6 Ways to Target Effectively on Facebook – The Beginners’ Guide
As a business you need to find a way to pull the user’s attention from browsing personal timelines in a non-intrusive manner. One of the best things about Facebook advertising is the ability to granularly target the people most likely to meet your intended objective, which also means less wastage (hurrah!).
Therefore, in this blog, we’ll be focusing on the key targeting options available to your business and how you can use them to best optimise your advertising efforts to convert, engage and reach those who matter.
“If time is money, then the Facebook.com site represents the most valuable internet property on the web today” – Needham
1. Custom audience
I believe the use of custom audiences to be the best converter of all the targeting options. If you’re looking to manage a budget correctly and drive relevant traffic to your site, this is definitely something you should be doing. Emails, website traffic and app activity are the 3 ways in which you can create a custom audience.
Customer lists can be a very useful way to remarket to existing customers in an attempt to divert them back to your site to make a purchase. Not every email list you upload will be active in your targeting (the match rate for lists is around 50%).
The benefit of using this method is that the user already trusts you as a brand, otherwise they wouldn’t have given you their information. However, it’s also important to consider that the users in the list might not have been on your site for a long time, making your ad less relevant to them.
If you’re looking to get relevant users engaged who are actively visiting your site (and need a little push over the finish line), then website custom audiences are the way forward.
In all honesty, I could probably write a 10-page essay on the wonderful things a website custom audience can do. Instead I’ll list a few:
- Remarket users who have visited specific pages on your site. For example, a user may visit the ‘healthy food’ section on your site without having seen the fantastic offer you have on another product – now there’s a way to show them.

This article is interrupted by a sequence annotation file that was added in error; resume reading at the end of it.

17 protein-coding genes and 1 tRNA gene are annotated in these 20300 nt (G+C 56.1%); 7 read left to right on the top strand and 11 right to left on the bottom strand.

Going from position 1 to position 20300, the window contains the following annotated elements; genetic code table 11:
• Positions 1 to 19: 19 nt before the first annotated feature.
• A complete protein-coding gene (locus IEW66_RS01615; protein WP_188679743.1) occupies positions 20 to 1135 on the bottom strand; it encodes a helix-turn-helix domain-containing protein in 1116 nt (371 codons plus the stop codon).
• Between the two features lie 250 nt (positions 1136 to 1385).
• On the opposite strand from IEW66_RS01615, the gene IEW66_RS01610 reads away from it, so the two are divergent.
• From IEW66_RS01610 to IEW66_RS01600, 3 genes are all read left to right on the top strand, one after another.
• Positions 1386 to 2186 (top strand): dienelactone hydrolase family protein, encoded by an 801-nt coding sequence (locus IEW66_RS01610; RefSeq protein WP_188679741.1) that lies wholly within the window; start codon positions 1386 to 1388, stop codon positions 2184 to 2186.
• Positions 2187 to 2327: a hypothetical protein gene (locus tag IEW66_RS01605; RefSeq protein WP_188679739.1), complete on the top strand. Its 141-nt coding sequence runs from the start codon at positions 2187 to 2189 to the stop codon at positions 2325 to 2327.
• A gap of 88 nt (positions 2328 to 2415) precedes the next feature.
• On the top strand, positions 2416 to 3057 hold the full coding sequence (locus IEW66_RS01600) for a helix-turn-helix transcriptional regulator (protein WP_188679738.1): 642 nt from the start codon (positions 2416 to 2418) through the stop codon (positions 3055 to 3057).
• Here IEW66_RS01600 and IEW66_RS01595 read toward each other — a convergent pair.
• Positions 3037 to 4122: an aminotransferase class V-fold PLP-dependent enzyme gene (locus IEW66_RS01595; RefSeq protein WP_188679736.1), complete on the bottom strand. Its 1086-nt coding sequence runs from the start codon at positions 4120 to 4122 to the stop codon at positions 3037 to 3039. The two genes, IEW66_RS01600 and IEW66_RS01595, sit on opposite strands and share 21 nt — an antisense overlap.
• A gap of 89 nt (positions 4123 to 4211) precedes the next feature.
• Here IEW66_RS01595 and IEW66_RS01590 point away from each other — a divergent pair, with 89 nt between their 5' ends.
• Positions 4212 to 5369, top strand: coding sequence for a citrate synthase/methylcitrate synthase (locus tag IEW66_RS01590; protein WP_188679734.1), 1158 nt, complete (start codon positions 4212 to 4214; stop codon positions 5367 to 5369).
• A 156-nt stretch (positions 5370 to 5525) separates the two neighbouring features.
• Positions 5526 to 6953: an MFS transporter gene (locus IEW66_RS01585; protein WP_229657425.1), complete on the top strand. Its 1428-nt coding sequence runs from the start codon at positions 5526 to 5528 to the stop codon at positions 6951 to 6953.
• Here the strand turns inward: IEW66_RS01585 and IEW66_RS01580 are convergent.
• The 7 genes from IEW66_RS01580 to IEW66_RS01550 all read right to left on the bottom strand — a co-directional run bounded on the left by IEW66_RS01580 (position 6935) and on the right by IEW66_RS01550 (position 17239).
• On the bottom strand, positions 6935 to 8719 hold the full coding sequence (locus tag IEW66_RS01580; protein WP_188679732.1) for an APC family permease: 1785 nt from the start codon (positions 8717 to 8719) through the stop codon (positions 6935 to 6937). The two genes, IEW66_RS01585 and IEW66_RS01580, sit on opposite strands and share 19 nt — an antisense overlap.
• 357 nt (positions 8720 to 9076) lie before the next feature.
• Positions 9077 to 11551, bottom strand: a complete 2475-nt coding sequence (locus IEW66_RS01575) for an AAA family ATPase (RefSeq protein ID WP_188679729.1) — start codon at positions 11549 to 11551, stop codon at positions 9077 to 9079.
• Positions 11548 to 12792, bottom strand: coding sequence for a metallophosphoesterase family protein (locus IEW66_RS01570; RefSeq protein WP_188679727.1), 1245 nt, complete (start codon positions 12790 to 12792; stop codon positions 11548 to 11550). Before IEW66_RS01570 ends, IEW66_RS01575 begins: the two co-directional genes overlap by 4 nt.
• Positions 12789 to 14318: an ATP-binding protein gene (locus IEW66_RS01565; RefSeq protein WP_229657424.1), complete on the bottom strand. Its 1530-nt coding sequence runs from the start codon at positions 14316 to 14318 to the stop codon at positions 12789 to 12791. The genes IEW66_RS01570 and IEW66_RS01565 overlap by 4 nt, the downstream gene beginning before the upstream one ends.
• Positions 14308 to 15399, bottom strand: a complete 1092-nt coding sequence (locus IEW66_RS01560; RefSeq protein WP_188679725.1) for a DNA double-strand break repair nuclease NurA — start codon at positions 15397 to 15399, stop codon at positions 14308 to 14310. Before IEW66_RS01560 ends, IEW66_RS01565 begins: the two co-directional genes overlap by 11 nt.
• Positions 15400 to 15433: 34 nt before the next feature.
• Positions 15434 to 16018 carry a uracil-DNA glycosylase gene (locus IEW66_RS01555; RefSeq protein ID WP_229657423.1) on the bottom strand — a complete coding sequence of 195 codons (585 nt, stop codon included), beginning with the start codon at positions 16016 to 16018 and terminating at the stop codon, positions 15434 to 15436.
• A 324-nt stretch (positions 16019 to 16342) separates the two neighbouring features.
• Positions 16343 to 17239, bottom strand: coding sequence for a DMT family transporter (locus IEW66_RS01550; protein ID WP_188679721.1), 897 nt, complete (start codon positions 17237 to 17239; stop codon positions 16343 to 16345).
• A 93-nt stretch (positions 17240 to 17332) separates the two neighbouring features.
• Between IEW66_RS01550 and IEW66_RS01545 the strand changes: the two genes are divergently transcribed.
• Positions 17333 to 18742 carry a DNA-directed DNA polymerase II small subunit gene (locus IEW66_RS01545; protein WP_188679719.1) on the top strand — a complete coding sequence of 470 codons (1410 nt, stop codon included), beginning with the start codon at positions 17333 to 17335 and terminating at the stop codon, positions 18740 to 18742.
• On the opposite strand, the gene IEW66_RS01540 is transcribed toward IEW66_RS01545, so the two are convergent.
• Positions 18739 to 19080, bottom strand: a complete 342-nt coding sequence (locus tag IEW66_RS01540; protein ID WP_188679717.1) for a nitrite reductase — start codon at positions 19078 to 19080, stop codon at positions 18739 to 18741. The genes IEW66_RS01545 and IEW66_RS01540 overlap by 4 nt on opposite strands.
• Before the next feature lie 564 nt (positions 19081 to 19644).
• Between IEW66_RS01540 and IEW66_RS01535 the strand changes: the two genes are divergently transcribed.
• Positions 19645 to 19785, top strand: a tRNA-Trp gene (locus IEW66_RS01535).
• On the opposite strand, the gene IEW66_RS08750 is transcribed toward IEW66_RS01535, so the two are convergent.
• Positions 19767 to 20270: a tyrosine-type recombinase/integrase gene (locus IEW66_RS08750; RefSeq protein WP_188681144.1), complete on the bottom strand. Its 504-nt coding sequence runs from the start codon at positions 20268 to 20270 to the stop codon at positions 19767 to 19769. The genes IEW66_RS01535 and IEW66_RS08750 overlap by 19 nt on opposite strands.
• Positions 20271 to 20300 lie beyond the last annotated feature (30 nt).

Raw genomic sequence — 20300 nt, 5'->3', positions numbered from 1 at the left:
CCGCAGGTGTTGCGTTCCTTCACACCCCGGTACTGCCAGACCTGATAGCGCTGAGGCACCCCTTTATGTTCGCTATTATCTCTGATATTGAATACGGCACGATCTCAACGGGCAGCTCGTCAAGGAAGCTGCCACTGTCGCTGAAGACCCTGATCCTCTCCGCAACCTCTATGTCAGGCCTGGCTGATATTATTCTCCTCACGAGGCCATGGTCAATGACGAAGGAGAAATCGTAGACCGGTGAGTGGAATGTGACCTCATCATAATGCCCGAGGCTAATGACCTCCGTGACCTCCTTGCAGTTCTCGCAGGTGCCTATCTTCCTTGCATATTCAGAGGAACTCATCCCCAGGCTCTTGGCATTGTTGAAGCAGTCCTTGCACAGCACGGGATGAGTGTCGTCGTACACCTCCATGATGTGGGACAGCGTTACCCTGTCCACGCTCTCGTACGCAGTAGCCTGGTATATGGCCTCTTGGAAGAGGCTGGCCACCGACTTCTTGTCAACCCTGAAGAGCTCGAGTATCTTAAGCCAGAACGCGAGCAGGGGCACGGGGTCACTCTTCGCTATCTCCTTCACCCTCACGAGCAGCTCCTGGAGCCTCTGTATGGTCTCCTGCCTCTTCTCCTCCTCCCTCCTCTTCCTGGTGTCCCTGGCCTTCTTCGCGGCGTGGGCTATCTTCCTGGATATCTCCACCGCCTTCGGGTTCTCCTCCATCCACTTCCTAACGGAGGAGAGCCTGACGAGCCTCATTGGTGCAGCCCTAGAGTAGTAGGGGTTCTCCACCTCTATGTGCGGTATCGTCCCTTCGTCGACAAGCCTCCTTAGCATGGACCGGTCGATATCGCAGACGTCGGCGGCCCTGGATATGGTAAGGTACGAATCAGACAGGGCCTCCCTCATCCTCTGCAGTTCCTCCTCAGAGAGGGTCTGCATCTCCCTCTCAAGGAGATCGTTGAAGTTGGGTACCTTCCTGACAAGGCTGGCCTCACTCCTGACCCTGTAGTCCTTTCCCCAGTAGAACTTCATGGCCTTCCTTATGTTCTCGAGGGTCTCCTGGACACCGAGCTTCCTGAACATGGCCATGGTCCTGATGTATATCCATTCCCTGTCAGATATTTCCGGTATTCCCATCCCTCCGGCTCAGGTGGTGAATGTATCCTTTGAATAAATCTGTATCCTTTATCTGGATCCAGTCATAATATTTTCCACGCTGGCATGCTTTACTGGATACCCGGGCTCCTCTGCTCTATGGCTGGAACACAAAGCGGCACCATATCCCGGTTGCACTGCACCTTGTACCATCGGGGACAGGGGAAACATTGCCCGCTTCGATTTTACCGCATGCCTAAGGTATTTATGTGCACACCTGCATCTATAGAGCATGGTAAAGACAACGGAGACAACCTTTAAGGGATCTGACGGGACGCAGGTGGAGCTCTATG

- Save money by excluding people who have already purchased or used your offer. We’ve all been through this; you’ve just bought a T-shirt online, and an ad appears asking you to buy the same T-shirt! Don’t be that company.
- Choose the number of days you want to reach out to your audience. For example, you may want to only show your advert to people a couple of days after visiting your site to avoid looking like a crazy stalker. Give the user some space and offer a gentle reminder at a convenient time.
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2. More demographics
Everyone’s mum, dad, gran and dog have a Facebook profile nowadays, and despite what you may have heard about its decline, we can reassure you that your customers are probably on Facebook. More demographics allow you to explore extremely granular methods to get the best results. Here’s a couple of weird and wonderful examples:
- Single mothers who work in the education sector with a child between the ages of 0-5 (Childcare service, anyone?)
- Divorced males who have a Master’s degree AND earn £100-250k (Sugardaddy.com)
These are probably best to cover in one section. These are the simplest forms of targeting and are usually combined with another form of targeting. Age and gender target exactly who they say on the tin, whereas location requires a little more work:
- Location allows you to target people in a city, town or a pin drop of your choice within a radius of up to 50 miles.
- You have the option to target people who live in a certain place, as well as people in (or recently in) a certain location. Facebook allows you to include up to 2,500 postcodes.
- You can also exclude certain towns, cities or postcodes from your targeting.
Behaviour targeting allows you to target people based on the activities they participate in, on and off the platform. This comes in handy when you want to target users who are more likely to purchase something from Facebook ads than others, based on previous experience.
Behaviour targeting can also capture activity such as frequent travellers based on their Facebook activity, or users who have accessed travel apps in the past 2 weeks (just one possible use for this targeting strategy).
Interest targeting can include a number of things, such as the apps that people use, pages they like or even general activities such as yoga. These can be manually entered as keywords, or selected from categories such as ‘sports’.
This can be narrowed down even further to ‘and’ or in some cases ‘or’. When your audience is too big and not as relevant as you’d like, you are able to select interests that must match one another.
For example, you’re selling organic weight loss tablets, so you may want to target people who have ‘dieting’ as an interest but also must like ‘Holland & Barrett’. This narrows your reach, giving you a more relevant audience.
You can use connection targeting for any Page, Event or App you’re the admin of, even if it’s not what you’re advertising.
Found these Facebook targeting tips useful? If you require any help with the above, have any questions or would like to provide feedback – comment below, or email firstname.lastname@example.org. And click here to find out the 7 pitfalls you should avoid if you’re doing organic social.